I've been in Moscow the last few days, designing a project that seeks to foster a spirit of social enterprise and help the city become a better, positive and even more appealing place.
A scary peak of the visit was a lecture to an audience of 400 courtesy of the Center of Contemporary Architecture. You can find it here.
It's up to Moscovites to decide whether their city is enterprising or appealing enough.
And up to the Government to decide on the role of social enterprise in its new commitment to human capital and innovation.
What I know is that I met an astonishing cast of people who'd turned old factories in to arts centers, created successful internet start-ups, busy welfare organizations, dance companies and creative schools.
All of these people have pursued their dreams and aspirations, acquired specific knowledge of a specific field, turned it in to either a job or way of life and created their own unique micro-climate.
In Silicon Valley, 9000 kilometers away, the head of Nokia's research center, according to reports in the Financial Times, is working on ways in which the mobile telephone can tackle the problem of forecasting the weather.
It's unparalleled in history that we now have this distributed computing platform - 3.3bn mobile citizens worldwide.
The challenge for scientist Henry Tirri is to find a way to capitalize on the possibility of humans, equipped with phones that carry a battery of sensors to relay changes in physical conditions over a wide area.
The challenge is in part expressed by the change in the weather you might experience on a 60-mile road trip from Marin County to the depths of Silicon Valley: There are 186 micro-climates from Sausalito to San Jose.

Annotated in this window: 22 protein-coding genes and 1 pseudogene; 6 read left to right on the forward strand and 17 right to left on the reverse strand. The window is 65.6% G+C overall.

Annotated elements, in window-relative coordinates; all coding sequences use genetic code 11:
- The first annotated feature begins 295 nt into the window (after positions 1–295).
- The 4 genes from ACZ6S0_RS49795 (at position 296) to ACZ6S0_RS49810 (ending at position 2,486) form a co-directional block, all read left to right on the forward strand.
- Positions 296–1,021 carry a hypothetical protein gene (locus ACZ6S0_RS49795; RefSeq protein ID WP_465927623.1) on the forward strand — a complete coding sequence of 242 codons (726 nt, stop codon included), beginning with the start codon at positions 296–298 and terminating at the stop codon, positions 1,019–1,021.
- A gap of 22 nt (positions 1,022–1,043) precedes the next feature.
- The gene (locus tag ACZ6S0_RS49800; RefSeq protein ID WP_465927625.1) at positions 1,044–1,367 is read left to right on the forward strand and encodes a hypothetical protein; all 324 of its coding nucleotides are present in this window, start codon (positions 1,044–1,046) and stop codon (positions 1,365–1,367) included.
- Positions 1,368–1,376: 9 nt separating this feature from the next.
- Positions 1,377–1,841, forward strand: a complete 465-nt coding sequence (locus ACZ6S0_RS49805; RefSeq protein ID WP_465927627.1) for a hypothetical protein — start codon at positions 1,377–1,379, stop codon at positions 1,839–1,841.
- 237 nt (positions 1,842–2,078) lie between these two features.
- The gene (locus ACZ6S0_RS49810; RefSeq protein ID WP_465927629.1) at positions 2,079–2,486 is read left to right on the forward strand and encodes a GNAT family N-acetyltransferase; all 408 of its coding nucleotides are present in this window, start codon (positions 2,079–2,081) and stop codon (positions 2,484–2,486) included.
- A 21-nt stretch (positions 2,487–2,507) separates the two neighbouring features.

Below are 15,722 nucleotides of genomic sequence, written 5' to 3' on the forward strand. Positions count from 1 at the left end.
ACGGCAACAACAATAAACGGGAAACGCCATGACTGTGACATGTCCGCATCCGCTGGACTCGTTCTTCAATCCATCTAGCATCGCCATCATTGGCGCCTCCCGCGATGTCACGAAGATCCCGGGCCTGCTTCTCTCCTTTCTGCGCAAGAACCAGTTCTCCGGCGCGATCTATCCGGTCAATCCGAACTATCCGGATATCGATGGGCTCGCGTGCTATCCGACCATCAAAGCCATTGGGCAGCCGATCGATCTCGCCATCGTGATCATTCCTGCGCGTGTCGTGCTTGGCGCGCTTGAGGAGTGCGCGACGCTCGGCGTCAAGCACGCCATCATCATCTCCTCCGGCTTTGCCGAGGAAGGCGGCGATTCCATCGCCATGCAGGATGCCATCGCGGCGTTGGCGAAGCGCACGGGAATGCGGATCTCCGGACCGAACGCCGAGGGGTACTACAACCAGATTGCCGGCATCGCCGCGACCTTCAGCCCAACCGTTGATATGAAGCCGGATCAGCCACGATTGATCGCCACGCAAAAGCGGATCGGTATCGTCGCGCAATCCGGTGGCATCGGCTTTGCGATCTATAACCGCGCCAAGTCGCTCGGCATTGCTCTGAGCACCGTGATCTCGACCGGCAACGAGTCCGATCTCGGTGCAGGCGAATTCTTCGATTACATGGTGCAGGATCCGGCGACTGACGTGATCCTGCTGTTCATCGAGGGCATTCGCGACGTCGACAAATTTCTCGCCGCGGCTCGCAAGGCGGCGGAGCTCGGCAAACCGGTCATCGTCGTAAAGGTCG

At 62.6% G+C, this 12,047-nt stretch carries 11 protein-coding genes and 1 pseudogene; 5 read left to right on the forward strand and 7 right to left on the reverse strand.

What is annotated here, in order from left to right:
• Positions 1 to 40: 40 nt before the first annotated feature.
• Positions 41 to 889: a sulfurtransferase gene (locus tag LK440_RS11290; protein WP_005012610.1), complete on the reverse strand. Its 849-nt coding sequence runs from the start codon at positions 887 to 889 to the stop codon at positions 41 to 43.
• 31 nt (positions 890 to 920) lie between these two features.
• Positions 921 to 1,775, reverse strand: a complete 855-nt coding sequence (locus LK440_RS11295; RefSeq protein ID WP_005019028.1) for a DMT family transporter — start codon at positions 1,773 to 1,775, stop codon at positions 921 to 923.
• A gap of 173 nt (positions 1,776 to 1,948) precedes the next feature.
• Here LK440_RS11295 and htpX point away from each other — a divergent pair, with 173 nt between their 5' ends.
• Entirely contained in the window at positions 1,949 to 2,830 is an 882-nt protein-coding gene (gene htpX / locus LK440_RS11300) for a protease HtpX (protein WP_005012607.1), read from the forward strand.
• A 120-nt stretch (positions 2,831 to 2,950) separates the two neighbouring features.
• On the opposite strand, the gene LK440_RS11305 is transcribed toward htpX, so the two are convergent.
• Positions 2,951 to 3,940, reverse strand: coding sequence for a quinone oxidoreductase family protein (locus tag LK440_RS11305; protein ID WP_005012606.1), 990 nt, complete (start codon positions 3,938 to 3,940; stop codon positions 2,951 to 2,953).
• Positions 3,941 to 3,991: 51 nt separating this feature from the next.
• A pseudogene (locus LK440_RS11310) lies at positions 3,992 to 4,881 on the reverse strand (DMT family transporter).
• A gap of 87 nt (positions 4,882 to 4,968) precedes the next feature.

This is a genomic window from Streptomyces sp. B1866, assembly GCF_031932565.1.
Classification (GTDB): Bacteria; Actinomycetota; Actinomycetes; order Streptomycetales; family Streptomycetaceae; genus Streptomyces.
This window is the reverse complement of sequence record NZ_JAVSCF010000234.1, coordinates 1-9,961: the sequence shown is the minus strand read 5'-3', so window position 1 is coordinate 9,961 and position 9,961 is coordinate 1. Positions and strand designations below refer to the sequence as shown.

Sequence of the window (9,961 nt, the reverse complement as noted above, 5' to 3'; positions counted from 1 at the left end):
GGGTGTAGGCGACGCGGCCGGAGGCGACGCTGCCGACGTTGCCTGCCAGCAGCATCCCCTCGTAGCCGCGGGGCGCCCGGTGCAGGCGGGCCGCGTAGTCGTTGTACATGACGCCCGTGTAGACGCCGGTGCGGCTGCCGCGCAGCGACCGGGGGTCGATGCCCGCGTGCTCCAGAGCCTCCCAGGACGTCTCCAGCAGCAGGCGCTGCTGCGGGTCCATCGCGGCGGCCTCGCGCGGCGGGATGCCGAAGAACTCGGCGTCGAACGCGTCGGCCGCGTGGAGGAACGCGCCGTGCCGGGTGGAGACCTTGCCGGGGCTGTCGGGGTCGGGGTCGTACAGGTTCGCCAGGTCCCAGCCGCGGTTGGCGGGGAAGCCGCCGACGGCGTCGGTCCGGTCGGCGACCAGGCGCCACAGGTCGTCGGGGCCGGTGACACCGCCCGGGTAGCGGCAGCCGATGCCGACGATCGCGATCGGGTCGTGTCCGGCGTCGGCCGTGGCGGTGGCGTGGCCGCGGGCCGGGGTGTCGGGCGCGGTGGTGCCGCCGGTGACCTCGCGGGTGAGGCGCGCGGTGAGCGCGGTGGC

And Nokia's first move is the Mobile Millennium project - an initiative that aims to recruit up to 10,000 motorists in the San Francisco Bay area to report on traffic conditions via GPS chips in phones.
Moscow. Silicon Valley. Mobile phones. The head-teacher of an innovative school. What's the connection?
It's simple: but the answer is only available if you engage with another two questions...annoyingly!
How to tap and pool the knowledge of the dispersed entrepreneurs of Moscow and use that experience and understanding to enable others in the City to follow their own interests and passions?
How to aggregate intent, map the micro-climates and change the weather?
One answer has to be to create third-party events and devices to pool knowledge and strengthen weak social, economic and cultural ties.
But another is to recognize that the entrepreneurs in Moscow, like the folks on their phones cruising the Bay Area, are all data-gatherers.
Both are harbors of knowledge.
And in every move they make they are gathering information and experiences that in aggregate could be of value.
Throughout the world, public authorities are inventing or using 'vehicles' for assembling and extracting value from land assets.
They take the form of public-private partnerships, 'special purpose delivery vehicles' or the opportunity every four years to host the Olympics.
What vehicles could we create to maximize and capture the value of social and creative assets?
In the field of city development, how can we create public-private partnerships or renewal corporations that are about assembling people, ideas and enterprise, as well as land and structured finance?